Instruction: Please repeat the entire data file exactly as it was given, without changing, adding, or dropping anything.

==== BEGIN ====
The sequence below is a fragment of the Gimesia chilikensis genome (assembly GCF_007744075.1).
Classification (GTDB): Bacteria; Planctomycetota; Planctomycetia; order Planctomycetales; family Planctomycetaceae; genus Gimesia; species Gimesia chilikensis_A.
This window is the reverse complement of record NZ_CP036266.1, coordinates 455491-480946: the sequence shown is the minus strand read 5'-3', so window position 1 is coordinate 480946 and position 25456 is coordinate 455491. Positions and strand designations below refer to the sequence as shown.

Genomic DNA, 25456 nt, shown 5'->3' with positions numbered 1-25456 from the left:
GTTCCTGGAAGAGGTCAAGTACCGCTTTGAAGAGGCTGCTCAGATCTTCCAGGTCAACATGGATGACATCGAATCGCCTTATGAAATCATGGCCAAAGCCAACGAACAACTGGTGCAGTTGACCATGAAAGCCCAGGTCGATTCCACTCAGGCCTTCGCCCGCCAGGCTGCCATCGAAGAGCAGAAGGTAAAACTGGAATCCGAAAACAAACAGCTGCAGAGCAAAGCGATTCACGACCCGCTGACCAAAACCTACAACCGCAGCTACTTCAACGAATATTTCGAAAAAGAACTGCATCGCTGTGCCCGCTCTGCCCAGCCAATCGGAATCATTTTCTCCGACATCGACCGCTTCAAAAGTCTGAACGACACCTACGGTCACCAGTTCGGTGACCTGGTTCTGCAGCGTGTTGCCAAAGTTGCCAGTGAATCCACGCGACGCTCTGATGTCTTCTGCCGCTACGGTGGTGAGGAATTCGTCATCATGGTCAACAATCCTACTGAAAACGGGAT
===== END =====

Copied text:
The sequence below is a fragment of the Gimesia chilikensis genome (assembly GCF_007744075.1).
Classification (GTDB): Bacteria; Planctomycetota; Planctomycetia; order Planctomycetales; family Planctomycetaceae; genus Gimesia; species Gimesia chilikensis_A.
This window is the reverse complement of record NZ_CP036266.1, coordinates 455491-480946: the sequence shown is the minus strand read 5'-3', so window position 1 is coordinate 480946 and position 25456 is coordinate 455491. Positions and strand designations below refer to the sequence as shown.

Genomic DNA, 25456 nt, shown 5'->3' with positions numbered 1-25456 from the left:
GTTCCTGGAAGAGGTCAAGTACCGCTTTGAAGAGGCTGCTCAGATCTTCCAGGTCAACATGGATGACATCGAATCGCCTTATGAAATCATGGCCAAAGCCAACGAACAACTGGTGCAGTTGACCATGAAAGCCCAGGTCGATTCCACTCAGGCCTTCGCCCGCCAGGCTGCCATCGAAGAGCAGAAGGTAAAACTGGAATCCGAAAACAAACAGCTGCAGAGCAAAGCGATTCACGACCCGCTGACCAAAACCTACAACCGCAGCTACTTCAACGAATATTTCGAAAAAGAACTGCATCGCTGTGCCCGCTCTGCCCAGCCAATCGGAATCATTTTCTCCGACATCGACCGCTTCAAAAGTCTGAACGACACCTACGGTCACCAGTTCGGTGACCTGGTTCTGCAGCGTGTTGCCAAAGTTGCCAGTGAATCCACGCGACGCTCTGATGTCTTCTGCCGCTACGGTGGTGAGGAATTCGTCATCATGGTCAACAATCCTACTGAAAACGGGAT